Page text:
The amount of documentation for this scenario is a little off-putting—it seems that you need to learn a whole new system of spells just to get through it, and the descriptions of the bosses are pretty intimidating. My advice to players is: 1. Print out the spell descriptions, and ignore the FAQs until you get stuck. Well, the latter is always a good idea, but some of us have a pathological compulsion to read everything we come across. 2. Save often.
The spells are essential to beating some of the bosses, who are otherwise nearly invulnerable. There is no in-game explanation either for their existence or of their functions. We have to repeatedly consult an outside resource, which detracts from the experience. So does the clunkiness of using up so many inventory slots. They are
inventive, if sort of arbitrary in their effects. Example: 66 unblockable damage twice? OK...but why? Bottom line: they add interest, but special spells have been done better.
There’s plenty of visual interest, with custom graphics and special effects galore. Interesting use of elevation, but it doesn’t always work—there are places where heights, narrow pathways and unseen obstacles combine to make ambulation an exercise in frustration.
Well, there is one, and it’s even comprehensible:
Unfortunately, this doesn’t explain very much of what takes place in the scenario. The “because I said so,” defense might actually hold water, given the premise and the fact that the designer has written himself into the scenario as the all-powerful mastermind, Emery J. Bishop. Basically, as the designer, he can do whatever he wants, including sending you off to do pointless quests like demoralizing the bugbears by stealing their idols (you would think that being slaughtered down to the last bugbear would be demoralizing enough). If you don’t like it, too bad. I’d say it holds until after the tower quest, when things take a decided turn for the bizarre with the introduction of Speigelbrecher and his opposite number in Sud Canopy.
It goes downhill from there. The final act is mostly one long cutscene, except for one brutal fight, and the ending feels like a cheat after everything you’ve been through.
It’s really too bad that we’re not given the option of joining the rebels. Although I suppose nothing stops you from attacking Leader or even Bishop. Nothing except certain death, of course.
There are also a couple of side quests—well, not really quests, but things you can do—which add interest to the scenario.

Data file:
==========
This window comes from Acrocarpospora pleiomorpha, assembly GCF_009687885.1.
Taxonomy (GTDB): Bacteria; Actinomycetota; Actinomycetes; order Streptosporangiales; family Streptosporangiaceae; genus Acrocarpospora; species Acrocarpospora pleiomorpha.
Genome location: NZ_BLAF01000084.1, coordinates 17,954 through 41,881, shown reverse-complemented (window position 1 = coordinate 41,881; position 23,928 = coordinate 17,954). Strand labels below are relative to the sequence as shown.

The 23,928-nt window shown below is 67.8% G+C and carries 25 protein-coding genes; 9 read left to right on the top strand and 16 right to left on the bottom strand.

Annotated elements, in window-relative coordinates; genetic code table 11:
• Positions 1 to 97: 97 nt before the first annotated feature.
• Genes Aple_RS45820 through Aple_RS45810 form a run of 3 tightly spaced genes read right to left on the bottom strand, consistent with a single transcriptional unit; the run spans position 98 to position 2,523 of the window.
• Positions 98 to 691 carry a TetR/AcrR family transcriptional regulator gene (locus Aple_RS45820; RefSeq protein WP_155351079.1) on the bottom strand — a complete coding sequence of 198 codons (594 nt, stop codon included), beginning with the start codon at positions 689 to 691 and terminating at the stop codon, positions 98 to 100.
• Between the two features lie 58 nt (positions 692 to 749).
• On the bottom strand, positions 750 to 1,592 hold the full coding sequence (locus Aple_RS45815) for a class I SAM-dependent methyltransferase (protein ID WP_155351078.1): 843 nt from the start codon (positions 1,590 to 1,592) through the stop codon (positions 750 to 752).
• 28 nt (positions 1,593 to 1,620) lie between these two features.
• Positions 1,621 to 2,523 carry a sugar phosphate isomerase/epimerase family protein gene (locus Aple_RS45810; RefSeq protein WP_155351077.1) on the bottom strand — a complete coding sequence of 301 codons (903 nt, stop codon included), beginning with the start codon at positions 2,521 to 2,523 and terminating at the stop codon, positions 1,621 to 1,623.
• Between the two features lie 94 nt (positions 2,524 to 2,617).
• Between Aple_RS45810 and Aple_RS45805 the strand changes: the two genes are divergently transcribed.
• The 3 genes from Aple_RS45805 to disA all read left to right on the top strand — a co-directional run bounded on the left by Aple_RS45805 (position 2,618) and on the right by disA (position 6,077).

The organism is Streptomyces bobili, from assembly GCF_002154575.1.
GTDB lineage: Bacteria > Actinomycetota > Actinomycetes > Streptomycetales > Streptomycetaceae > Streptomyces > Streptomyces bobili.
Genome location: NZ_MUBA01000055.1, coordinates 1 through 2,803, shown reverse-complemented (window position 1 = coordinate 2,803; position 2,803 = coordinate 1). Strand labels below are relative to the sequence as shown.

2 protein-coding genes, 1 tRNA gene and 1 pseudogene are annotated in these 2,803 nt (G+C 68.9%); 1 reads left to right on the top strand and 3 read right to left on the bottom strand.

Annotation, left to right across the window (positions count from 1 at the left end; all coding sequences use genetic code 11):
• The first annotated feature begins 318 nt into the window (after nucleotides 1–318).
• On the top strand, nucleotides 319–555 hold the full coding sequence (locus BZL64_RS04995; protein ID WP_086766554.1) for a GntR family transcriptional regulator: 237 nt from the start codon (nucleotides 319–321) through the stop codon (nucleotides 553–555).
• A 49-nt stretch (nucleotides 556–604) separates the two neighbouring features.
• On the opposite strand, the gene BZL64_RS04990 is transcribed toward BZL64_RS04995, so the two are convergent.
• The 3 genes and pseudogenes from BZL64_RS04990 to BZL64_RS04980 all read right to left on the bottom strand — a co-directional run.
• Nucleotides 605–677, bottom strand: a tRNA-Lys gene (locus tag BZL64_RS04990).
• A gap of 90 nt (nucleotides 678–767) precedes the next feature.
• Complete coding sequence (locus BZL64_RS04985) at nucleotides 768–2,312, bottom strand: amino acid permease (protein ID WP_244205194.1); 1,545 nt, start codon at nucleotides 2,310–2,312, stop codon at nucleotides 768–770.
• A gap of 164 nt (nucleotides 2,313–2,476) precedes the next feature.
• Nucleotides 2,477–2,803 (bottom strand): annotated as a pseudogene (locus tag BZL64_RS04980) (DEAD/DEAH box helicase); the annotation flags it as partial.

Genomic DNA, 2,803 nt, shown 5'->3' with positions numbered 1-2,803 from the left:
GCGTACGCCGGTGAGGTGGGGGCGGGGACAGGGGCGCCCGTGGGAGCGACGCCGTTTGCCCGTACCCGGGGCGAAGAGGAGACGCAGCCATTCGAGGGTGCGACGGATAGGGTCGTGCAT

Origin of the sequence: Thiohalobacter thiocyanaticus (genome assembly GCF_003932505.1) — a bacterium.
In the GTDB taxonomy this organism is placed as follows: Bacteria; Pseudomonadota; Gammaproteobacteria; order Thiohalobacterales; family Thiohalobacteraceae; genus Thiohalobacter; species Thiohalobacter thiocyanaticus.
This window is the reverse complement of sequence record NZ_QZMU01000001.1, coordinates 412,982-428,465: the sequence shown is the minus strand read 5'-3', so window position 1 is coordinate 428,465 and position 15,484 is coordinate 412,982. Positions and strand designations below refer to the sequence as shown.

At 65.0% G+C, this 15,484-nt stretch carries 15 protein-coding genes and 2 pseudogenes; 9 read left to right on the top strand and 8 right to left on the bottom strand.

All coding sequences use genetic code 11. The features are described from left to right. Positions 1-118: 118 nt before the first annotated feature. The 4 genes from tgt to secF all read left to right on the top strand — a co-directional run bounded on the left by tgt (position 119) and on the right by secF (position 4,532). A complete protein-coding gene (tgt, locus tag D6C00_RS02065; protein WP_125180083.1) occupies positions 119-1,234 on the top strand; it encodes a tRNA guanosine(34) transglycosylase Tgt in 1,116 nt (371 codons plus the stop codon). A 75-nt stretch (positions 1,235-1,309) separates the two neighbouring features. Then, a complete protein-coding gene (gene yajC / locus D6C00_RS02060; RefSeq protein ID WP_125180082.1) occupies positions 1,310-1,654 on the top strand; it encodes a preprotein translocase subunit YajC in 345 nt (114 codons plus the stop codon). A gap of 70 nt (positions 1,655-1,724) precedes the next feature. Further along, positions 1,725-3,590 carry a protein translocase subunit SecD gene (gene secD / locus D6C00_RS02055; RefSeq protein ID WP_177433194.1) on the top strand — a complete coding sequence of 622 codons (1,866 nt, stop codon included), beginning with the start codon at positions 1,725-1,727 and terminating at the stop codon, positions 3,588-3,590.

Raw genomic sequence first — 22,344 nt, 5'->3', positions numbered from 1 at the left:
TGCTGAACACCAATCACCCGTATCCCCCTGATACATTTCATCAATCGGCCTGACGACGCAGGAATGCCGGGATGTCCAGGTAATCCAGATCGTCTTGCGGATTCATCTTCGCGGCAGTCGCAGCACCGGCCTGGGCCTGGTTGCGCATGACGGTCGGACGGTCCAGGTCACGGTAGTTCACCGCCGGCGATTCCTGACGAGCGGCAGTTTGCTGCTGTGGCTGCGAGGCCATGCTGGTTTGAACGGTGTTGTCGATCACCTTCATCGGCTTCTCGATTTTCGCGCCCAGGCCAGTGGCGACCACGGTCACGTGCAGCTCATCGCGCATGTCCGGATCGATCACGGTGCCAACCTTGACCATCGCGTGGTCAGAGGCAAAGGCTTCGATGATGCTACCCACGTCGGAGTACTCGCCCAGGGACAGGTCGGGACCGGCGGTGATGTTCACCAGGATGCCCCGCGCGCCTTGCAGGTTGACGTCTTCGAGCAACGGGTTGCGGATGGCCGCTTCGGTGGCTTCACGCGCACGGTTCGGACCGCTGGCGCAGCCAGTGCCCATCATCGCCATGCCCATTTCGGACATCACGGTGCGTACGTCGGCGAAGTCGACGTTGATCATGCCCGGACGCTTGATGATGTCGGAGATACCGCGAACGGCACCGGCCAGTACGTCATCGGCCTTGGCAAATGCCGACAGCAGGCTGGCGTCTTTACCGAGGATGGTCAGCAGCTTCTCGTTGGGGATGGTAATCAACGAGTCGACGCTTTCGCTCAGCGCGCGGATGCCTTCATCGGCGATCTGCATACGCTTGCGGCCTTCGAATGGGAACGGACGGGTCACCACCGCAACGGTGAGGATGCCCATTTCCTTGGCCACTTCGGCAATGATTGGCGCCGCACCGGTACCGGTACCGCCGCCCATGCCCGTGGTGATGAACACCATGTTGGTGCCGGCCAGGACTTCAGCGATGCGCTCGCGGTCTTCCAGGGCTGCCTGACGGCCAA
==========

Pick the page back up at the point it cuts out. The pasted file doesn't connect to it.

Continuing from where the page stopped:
There are quite a few misspellings and malapropisms, which in my view detract from the quality of the scenario. The dialogue is full of pompous pontification and bizarre non-sequiturs, though noticeably less than in some other TM scenarios. The attempts at irony are at times heavy-handed. If you have to say “This is irony,” you’re not doing it right.
My party of four gained 15 levels over the course of this scenario. They also gained items which should make them virtually unstoppable in any level-appropriate scenario not made by TM. Actually, there are very few scenarios appropriate for a level 51 party, anyway. There doesn’t seem to be any good reason for the excessive XP rewards, since the strategies that you have to use to beat this scenario rely heavily on the special spells, which work regardless of the caster’s level.
Sloggy in Act I except for the Dark Idol, more interesting and progressively more difficult as you go. While it’s refreshing to have a challenge that doesn’t just involve big bad bags of HP, the fact that many of these fights are literally impossible to beat without the special spells means that the strategies you use are not applicable in any other scenario. And while there’s one powerful spell that can be used by a pure fighter, you are forced to rely heavily on spell-casters, with their spell energy limitations. Plan on burning a lot of potions.
Overall, I’m ambivalent. While there’s nothing wrong with the basic concept of the plot, I think it could have been done much better, with more internal consistency. Then there’s the writing, which is teeth-grindingly awful in places.
On the other hand, it’s obvious that a huge amount of work went into this. It shows in the cutscenes, in the town design, in the custom items, spells, and graphics and in the way the combat is so carefully designed to force you to use all of your resources. And you are, at least, given the resources you need, with the possible exception of enough energy elixirs. Plus there’s even a bit of a puzzle or two, although the solutions are rather too convenient.
You should play this scenario if you: enjoy very challenging combat; want your party to gain tons of XP and powerful gear; are a designer, because there really are lots of nice graphics and technical bells and whistles.
You should not play this scenario if you have a low tolerance for: repeated reloads; bad writing; absurdity; force-fed philosophy; vulgarity (including—but not limited to—a hilariously unsubtle description of Bishop’s “sword”). Or if you really don’t want your party to be overpowered for the next scenario.
Edit: On reflection, and considering some of the other ratings I've given since, I realize that an average rating is just wrong. Even though there are aspects of this scenario that I actively hate, I still have to rate it: